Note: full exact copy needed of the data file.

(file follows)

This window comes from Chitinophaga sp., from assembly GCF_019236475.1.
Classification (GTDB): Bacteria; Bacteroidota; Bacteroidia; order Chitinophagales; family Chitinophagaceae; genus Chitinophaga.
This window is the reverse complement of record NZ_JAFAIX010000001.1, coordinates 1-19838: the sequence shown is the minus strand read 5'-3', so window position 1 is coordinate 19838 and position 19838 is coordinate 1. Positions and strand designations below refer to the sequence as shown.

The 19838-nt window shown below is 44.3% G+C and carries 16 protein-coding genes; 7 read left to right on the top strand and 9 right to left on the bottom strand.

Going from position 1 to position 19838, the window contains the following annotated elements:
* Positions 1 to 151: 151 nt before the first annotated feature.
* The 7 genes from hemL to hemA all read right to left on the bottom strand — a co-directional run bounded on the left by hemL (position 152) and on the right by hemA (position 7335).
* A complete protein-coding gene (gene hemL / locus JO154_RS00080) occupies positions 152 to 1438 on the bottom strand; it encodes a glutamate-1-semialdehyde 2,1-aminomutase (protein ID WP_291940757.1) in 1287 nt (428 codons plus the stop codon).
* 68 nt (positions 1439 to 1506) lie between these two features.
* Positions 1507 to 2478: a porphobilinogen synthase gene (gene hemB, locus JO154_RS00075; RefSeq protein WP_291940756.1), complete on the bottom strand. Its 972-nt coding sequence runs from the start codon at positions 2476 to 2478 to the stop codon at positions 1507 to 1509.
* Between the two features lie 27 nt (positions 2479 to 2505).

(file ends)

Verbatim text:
This window comes from Chitinophaga sp., from assembly GCF_019236475.1.
Classification (GTDB): Bacteria; Bacteroidota; Bacteroidia; order Chitinophagales; family Chitinophagaceae; genus Chitinophaga.
This window is the reverse complement of record NZ_JAFAIX010000001.1, coordinates 1-19838: the sequence shown is the minus strand read 5'-3', so window position 1 is coordinate 19838 and position 19838 is coordinate 1. Positions and strand designations below refer to the sequence as shown.

The 19838-nt window shown below is 44.3% G+C and carries 16 protein-coding genes; 7 read left to right on the top strand and 9 right to left on the bottom strand.

Going from position 1 to position 19838, the window contains the following annotated elements:
* Positions 1 to 151: 151 nt before the first annotated feature.
* The 7 genes from hemL to hemA all read right to left on the bottom strand — a co-directional run bounded on the left by hemL (position 152) and on the right by hemA (position 7335).
* A complete protein-coding gene (gene hemL / locus JO154_RS00080) occupies positions 152 to 1438 on the bottom strand; it encodes a glutamate-1-semialdehyde 2,1-aminomutase (protein ID WP_291940757.1) in 1287 nt (428 codons plus the stop codon).
* 68 nt (positions 1439 to 1506) lie between these two features.
* Positions 1507 to 2478: a porphobilinogen synthase gene (gene hemB, locus JO154_RS00075; RefSeq protein WP_291940756.1), complete on the bottom strand. Its 972-nt coding sequence runs from the start codon at positions 2476 to 2478 to the stop codon at positions 1507 to 1509.
* Between the two features lie 27 nt (positions 2479 to 2505).